Meteor showers happen when Earth passes through the debris left by a comet in its orbit. Meteors are generally tiny, like snow flings or pebbles and don't make it to the ground as meteorites. But periodic comets sublimate and disintegrate. Don't they shed kilometer sized fragments too? Maybe it is not only the comet which is the threat, but its entire orbit is a minefield too? Are bolides and observed meteorite falls more frequent during meteor showers?
Are mass extinction events more likely during meteor showers / passing through comet debris?
The American Meteor Society FAQ page notes that about 95% of observed meteors are probably of cometary origin. But they're apparently so fragile that they're only about 1/3 of observed fireballs, and 0% of known meteorites.
Also, since the Earth passes through streams of cometary debris several times a year, and yet there's been only one plausible mass extinction due to cometary or asteroid impact in the last few hundred million years (the one that did in the dinosaurs), it appears to be extremely unlikely for cometary debris to be a meaningful danger.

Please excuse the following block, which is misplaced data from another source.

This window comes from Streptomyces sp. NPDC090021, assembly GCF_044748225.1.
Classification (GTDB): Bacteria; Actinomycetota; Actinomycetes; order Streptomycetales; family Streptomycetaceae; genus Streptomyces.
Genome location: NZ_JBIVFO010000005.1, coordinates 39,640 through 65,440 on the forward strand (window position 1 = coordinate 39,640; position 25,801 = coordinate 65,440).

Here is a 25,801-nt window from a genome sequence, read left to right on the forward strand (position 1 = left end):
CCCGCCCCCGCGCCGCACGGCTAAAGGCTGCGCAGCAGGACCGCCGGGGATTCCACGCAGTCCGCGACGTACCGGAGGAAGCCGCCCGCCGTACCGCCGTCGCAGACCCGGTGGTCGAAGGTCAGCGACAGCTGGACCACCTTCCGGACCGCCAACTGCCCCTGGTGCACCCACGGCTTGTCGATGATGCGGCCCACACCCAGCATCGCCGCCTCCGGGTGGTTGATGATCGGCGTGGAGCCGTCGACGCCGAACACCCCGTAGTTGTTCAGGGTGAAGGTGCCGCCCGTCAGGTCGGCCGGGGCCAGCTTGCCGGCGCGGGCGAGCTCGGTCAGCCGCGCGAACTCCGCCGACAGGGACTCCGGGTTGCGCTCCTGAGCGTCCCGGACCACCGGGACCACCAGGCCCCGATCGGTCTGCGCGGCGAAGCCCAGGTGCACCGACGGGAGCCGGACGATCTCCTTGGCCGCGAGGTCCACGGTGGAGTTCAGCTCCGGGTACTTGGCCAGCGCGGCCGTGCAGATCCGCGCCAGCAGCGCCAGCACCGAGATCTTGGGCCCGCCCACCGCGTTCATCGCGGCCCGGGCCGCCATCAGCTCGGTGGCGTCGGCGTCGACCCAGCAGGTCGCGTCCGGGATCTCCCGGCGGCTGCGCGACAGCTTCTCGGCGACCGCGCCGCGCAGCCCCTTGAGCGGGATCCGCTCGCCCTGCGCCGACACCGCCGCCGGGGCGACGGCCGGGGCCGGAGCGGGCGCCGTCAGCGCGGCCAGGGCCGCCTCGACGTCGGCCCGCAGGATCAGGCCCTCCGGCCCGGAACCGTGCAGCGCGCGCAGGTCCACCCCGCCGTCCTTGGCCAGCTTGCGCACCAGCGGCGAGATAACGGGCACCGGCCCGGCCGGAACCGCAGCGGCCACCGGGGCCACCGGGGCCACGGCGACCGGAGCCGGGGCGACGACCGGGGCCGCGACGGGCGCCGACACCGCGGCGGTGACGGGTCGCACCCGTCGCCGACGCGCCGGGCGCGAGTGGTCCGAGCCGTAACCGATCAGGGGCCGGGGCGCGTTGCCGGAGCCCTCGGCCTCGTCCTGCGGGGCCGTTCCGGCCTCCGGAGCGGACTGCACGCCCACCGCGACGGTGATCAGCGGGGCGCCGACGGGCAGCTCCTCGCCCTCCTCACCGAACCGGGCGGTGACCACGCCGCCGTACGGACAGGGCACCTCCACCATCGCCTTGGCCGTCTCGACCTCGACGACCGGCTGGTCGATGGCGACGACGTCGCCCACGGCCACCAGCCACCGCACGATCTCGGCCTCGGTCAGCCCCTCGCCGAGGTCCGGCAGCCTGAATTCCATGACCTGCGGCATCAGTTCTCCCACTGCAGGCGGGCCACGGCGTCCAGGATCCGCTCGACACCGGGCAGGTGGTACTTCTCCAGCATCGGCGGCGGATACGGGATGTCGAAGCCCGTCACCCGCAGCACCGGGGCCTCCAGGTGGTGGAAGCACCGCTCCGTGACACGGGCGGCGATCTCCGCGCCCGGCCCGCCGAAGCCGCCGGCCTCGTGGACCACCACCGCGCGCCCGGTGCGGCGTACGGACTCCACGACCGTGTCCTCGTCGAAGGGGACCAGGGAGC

This recent paper by Napier et al. indeed concludes that centaur comets break up into many pieces large enough to cause mass extinction events on Earth. Since objects orbit in the same way regardless of mass, I suppose that dangerously big comet debris are more common in meteor streams, and that major impacts are more common during meteor showers.
Small meteoroidal fragments do have their trajectories changed by Solar heating and the Solar wind, but since Earth crossing centaur fragments seem to be cleared out within only thousands of years, there should be no major difference between the large and tiny objects' orbits.
It also seems as if mass extinctions might be caused by meteor showers depositing dust particles in the atmosphere. Suggested by Klekociuk et al.